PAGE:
LONDON — Eugenie Bouchard defeated French Open runner-up Simona Halep 7-6 (5), 6-2 Thursday to become the first Canadian to advance to a Grand Slam tournament final.
The 20-year-old Bouchard, who has not dropped a set in six matches, won on her sixth match point and will play 2011 Wimbledon champion Petra Kvitova, who beat fellow Czech left-hander Lucie Safarova 7-6 (6), 6-1.
Bouchard lost in the semifinals at the year's two previous majors, the Australian Open and French Open.
She's projected to rise to No. 7 — the highest ranking for a Canadian woman — by reaching Saturday's final and would go to No. 6 by winning the championship. Bouchard would also be the youngest Grand Slam champion since 19-year-old Maria Sharapova won the 2006 U.S. Open.
"I've put in a lot of hard work and it's been kind of years in the making to me," Bouchard said. "So I believe in myself and I expect good results. I've had a good start to the season, but I expect myself to do even better than that."
In a semifinal that was delayed twice in the first set — first by a left ankle injury to Halep, and then when a woman spectator fell ill during the tiebreaker — Halep double-faulted on break point in the second set and then was broken again by Bouchard to give the Canadian a 4-1 lead.
No. 3-seeded Halep, who saved three match points in the seventh game and two more in the final game, appeared to be increasingly affected by her ankle injury and looked down at her feet several times after hitting shots.
"It was difficult to continue ... I felt a big pain in the moment, but then was better with the tape," Halep said. "But, still, I couldn't push anymore with my leg. My first serve was really bad after that."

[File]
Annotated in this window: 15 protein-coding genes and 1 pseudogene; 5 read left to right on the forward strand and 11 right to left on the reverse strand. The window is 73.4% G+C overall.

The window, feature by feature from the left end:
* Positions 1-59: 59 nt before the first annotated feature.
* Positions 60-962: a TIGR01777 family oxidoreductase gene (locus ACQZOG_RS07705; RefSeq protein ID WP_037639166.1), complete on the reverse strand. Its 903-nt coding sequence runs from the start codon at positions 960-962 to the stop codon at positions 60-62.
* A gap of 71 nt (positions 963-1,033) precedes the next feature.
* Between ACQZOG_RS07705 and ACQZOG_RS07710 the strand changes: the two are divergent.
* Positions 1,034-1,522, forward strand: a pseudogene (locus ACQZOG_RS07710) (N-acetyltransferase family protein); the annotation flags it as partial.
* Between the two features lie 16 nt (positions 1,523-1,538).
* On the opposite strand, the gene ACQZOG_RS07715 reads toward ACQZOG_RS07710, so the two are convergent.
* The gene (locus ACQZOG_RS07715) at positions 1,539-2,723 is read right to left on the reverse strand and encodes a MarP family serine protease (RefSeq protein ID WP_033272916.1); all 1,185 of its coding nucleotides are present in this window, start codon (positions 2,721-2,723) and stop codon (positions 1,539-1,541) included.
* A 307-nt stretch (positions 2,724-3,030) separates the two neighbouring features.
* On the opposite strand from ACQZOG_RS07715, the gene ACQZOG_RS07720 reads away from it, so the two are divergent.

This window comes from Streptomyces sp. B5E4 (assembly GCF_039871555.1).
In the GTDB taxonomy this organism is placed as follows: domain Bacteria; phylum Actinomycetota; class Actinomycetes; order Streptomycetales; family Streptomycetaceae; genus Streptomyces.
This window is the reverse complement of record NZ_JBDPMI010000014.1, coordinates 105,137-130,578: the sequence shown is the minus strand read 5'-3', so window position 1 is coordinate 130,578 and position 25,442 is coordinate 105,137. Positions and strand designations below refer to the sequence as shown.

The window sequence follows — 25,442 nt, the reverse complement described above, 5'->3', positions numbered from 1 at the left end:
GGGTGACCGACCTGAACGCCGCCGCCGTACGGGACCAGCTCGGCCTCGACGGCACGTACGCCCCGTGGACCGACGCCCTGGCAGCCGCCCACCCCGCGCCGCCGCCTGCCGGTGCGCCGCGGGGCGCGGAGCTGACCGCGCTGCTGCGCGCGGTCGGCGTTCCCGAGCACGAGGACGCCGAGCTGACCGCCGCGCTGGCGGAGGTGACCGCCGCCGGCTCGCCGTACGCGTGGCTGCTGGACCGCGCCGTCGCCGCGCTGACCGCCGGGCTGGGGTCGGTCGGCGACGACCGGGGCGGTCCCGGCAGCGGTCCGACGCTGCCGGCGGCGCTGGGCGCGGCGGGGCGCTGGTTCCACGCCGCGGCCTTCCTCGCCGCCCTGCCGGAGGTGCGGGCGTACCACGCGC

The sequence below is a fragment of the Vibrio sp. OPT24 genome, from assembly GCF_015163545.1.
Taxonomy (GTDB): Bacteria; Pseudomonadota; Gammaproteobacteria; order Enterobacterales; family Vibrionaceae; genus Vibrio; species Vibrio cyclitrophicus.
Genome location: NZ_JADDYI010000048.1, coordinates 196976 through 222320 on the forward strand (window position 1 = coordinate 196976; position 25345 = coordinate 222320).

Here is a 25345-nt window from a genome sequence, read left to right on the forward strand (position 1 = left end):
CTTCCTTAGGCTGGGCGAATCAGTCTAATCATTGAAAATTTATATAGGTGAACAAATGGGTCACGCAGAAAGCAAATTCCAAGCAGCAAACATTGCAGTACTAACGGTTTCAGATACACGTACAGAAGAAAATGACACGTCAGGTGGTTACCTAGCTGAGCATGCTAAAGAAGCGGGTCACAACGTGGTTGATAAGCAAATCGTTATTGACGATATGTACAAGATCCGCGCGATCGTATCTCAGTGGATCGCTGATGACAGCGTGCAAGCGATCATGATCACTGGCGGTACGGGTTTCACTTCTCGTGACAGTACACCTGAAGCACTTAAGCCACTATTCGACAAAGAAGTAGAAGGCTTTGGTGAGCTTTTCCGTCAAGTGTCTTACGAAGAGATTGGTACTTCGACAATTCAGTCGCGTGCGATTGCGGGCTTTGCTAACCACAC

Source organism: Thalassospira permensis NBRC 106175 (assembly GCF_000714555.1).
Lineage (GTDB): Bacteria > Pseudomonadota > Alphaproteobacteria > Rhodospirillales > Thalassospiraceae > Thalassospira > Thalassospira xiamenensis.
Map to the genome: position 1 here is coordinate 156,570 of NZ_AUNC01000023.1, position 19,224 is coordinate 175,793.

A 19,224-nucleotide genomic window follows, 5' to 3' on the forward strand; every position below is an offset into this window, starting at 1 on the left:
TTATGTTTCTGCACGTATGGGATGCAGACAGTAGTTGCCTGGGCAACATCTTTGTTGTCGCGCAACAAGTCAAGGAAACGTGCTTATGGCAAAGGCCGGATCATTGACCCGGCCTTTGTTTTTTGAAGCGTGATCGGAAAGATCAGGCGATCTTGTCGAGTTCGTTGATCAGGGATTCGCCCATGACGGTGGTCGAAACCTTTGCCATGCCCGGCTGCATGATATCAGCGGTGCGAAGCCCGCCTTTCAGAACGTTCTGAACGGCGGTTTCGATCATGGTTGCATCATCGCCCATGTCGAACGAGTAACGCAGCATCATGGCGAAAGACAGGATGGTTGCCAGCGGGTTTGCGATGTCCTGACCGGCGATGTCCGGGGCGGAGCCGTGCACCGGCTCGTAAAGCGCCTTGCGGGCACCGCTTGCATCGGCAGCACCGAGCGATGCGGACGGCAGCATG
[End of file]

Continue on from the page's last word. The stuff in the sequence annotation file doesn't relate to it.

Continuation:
On Bouchard's first match point, Halep hit an ace, but Bouchard did not appear ready to receive, and she went to speak with chair umpire Kader Nouni. But the point stood and Bouchard failed to clinch the match.
"When Simona tossed I heard someone scream in the crowd," Bouchard said. "It had happened a few times already. This time I didn't feel prepared to return, so I put my hand up. I felt like we should have replayed the point, but he said, no, it was her point. Just happy I kept my focus and didn't get distracted."
The tiebreaker was delayed briefly when the female spectator became ill. With Halep leading 3-2, Nouni jumped from his chair to alert security officials to the woman's illness and told both players to go to their sideline chairs.
Temperatures on Centre Court were 77 F (25 C) under sunny skies.
Following a delay of four minutes and after the woman was escorted from Centre Court by medical staff, the tiebreaker resumed. The woman returned to her seat later in the match after treatment.
Halep had never been past the third round at a Grand Slam until last year, when she made it to the fourth round at the U.S. Open. Then she reached the quarterfinals at the Australian Open in January, and got to the final at the French Open last month, losing to Maria Sharapova.
In the first semifinal, Kvitova, 24 and the only player born in the 1990s to have won a major title — here, three years ago— improved her record to 25-5 on the Wimbledon grass. She's made at least the quarterfinals for five years in a row.
"I know how (it feels) when you hold the trophy so I really want to win my second title here and I will do everything I can," Kvitova said.
She saved her best for last: Up to 6-all in the tiebreaker, Safarova had won more total points, 40-39. From there, though, Kvitova won 31 of the last 48 points in the match.
Kvitova beat Bouchard in their only meeting on hard courts.
"I find her as a very solid and talented player," Kvitova said. "She is confident in her game right now. She's moving very well ... she's playing aggressively."
The men's semifinals are scheduled for Friday, with top-seeded Novak Djokovic playing Grigor Dimitrov, and seven-time champion Roger Federer taking on Milos Raonic, who will try to join Bouchard as another Grand Slam finalist from Canada.